MEMORIES OF ELVIS
Decorated veteran, one-time “Doorman to the Stars’ Earl Watson shares his bodyguard stories during King’s Diner visit
By Jon Earnest [Sanger Herald]
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One of Elvis Presley’s early bodyguards regaled customers with stories of his
experiences with the rock-n-roll legend during an appearance at
The King’s Diner
on Friday evening.

Earl “The Pearl” Watson, 88, signed and sold copies of his book “Earl: The
Hollywood Knickerbocker Hotel’s Doorman to the Stars”
while chatting and
posing for photos with diners during a near-two hour stop at the central Sanger
restaurant. Watson is renowned in his own right, rubbing elbows with numerous
movie stars, entertainers and athletes during his 16-year stint as doorman at the
landmark hotel which closed in the early 1970’s. He’s also a decorated World War II
veteran who participated in the D-Day Invasion at Normandy and the Battle of the
Bulge.

Earl, sharing a table with his wife of 67 years, Melba, shook hands and autographed
copies of his 1999 book, which details his life and his experiences with a vast array
of stars from 1946 to 1962 at the hotel (now a senior housing complex). And the
popular topic with the crowd, of course, was his experience with the late “King of
Rock and Roll” in Elvis' early years of stardom.

“I saved his life once,” Watson recounted with a laugh in sharing a story of a public
outing in Los Angeles. His longtime friendship and acquaintance with
Col. Tom
Parker
, dating back to Parker’s days representing country singer Eddy Arnold, set
the stage for the job guarding Presley during concert appearances in the area in
1956 and ‘57.
Earl Watson pictured here at Paramount Studios in Hollywood, with Elvis who
was filming his hit 1960movie “GI Blues”.
Photos property of Earl Watson
Earl also shared about meeting Elvis' parents, Vernon and Gladys, and also shared about Elvis' dynamic personality and stage presence with his fans. He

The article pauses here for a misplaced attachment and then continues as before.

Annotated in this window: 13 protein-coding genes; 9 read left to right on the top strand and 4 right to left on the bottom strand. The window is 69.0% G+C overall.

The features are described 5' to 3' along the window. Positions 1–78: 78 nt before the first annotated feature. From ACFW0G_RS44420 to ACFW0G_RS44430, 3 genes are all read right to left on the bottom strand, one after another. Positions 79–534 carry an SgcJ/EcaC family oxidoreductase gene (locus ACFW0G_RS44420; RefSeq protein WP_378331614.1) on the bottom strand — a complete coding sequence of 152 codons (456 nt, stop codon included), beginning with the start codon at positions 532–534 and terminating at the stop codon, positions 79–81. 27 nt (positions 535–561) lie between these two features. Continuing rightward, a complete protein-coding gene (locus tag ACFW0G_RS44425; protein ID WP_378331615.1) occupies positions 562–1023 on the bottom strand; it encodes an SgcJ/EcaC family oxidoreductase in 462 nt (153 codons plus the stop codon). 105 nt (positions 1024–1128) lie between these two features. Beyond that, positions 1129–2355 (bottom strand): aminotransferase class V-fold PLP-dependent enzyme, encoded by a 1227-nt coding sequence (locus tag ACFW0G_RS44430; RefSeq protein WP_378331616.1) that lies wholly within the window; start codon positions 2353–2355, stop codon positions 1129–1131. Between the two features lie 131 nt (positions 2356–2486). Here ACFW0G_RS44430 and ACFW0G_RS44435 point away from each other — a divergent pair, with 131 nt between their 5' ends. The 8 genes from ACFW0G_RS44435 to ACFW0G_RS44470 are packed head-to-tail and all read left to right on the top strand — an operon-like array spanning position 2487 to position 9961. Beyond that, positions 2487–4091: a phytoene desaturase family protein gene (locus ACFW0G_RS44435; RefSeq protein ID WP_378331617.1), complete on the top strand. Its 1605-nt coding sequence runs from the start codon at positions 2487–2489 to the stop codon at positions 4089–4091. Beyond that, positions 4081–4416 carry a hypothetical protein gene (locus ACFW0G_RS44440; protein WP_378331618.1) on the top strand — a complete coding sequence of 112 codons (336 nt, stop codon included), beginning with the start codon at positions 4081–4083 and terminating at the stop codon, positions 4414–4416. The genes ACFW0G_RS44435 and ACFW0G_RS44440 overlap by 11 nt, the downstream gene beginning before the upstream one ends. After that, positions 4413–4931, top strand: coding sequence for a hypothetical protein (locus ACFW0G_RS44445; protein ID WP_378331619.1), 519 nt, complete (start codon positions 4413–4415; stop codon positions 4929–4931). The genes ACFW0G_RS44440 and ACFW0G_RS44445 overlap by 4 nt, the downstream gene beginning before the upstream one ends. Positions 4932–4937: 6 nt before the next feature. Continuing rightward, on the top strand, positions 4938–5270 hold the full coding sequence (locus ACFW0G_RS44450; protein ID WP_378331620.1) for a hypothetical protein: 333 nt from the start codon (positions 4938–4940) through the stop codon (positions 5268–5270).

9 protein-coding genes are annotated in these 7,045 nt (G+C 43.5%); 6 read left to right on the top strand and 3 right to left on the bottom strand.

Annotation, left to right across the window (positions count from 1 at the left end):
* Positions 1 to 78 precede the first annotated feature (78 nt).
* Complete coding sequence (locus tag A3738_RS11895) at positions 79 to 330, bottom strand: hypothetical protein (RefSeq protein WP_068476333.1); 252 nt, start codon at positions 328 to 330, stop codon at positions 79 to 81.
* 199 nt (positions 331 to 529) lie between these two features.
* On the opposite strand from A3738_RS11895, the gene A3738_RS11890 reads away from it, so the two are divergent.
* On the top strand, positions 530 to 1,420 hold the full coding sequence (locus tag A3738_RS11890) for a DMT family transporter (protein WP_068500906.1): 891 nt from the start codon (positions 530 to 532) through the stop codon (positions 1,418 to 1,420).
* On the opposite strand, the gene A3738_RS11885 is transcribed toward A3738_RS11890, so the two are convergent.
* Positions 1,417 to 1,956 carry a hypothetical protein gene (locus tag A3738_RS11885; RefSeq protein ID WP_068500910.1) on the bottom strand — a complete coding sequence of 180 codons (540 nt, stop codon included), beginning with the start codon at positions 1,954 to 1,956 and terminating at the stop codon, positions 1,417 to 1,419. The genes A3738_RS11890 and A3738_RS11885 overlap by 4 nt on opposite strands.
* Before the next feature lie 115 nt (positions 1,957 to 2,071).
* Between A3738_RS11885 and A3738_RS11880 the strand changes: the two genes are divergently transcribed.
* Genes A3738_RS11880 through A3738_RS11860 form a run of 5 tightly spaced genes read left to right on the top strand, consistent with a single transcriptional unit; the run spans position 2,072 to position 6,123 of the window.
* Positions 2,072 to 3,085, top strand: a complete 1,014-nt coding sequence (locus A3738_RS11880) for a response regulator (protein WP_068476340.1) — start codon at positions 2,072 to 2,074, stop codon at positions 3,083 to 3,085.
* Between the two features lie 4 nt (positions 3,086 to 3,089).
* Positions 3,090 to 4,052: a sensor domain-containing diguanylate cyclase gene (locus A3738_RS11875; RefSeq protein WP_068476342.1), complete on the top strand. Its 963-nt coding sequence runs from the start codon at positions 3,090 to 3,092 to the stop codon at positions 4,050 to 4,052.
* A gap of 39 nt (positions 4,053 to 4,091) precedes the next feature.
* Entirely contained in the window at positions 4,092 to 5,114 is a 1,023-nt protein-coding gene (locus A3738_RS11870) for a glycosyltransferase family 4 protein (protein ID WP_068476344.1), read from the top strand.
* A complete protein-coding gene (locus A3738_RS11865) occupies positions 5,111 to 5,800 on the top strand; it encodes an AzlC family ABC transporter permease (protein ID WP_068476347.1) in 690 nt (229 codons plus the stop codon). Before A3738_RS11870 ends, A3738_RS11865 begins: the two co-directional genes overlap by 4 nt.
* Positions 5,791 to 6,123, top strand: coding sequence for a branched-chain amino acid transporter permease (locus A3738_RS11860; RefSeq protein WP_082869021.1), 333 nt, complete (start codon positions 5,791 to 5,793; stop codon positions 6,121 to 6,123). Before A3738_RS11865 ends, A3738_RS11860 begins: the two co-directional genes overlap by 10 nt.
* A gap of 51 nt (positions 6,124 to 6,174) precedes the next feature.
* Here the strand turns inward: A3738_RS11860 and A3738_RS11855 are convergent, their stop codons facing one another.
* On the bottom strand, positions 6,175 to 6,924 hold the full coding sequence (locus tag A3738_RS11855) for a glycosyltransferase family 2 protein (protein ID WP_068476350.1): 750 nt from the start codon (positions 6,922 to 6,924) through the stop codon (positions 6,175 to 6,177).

said one of his most cherished possessions is an autographed colour photograph of elvis decked in a distinctive green jacket. Parker told Watson that this
was the first colour photograph that Elvis had ever had done.
Elvis also specifically called Watson to have him visit on set at Paramount Studios in
Hollywood while he was filming the movie
“GI Blues” in 1960. Watson said he also
had the privilege of attending Elvis' last show in Las Vegas before the Kings death in
1977.

Watson’s story as the longtime doorman at the Knickerbocker is a fascinating one,
featuring acquaintances with stars in the industry including
Bob Hope, John
Wayne, Gene Autry
and Ronald Reagan, who Watson said all had a hand in his
being promoted to the doorman at the hotel.

His book also details many friendships he made of athletes, the most notable being
baseball Hall of Famer
Joe DiMaggio.

King’s Diner co-owner Vance Enriquez also entertained Watson and the customers
by singing along to a pair of Elvis' popular hits,
“Return to Sender” and “It’s Now
or Never.”
Co-owner Virginia Enriquez shared of the restaurant’s excitement having
Watson on hand to share his Presley stories.

Virginia and Vance Enriquez said they hope to have Watson return to the diner for a
future visit.
Earl Watson as he is now, wearing his Elvis Trucker cap as he signs copies of
his book for Elvis fans at the Kings Diner in Sanger, Fresno County, California,
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Earl 'The pearl' Watson in his role as Doorman at the Hollywood Knickerbocker Hotel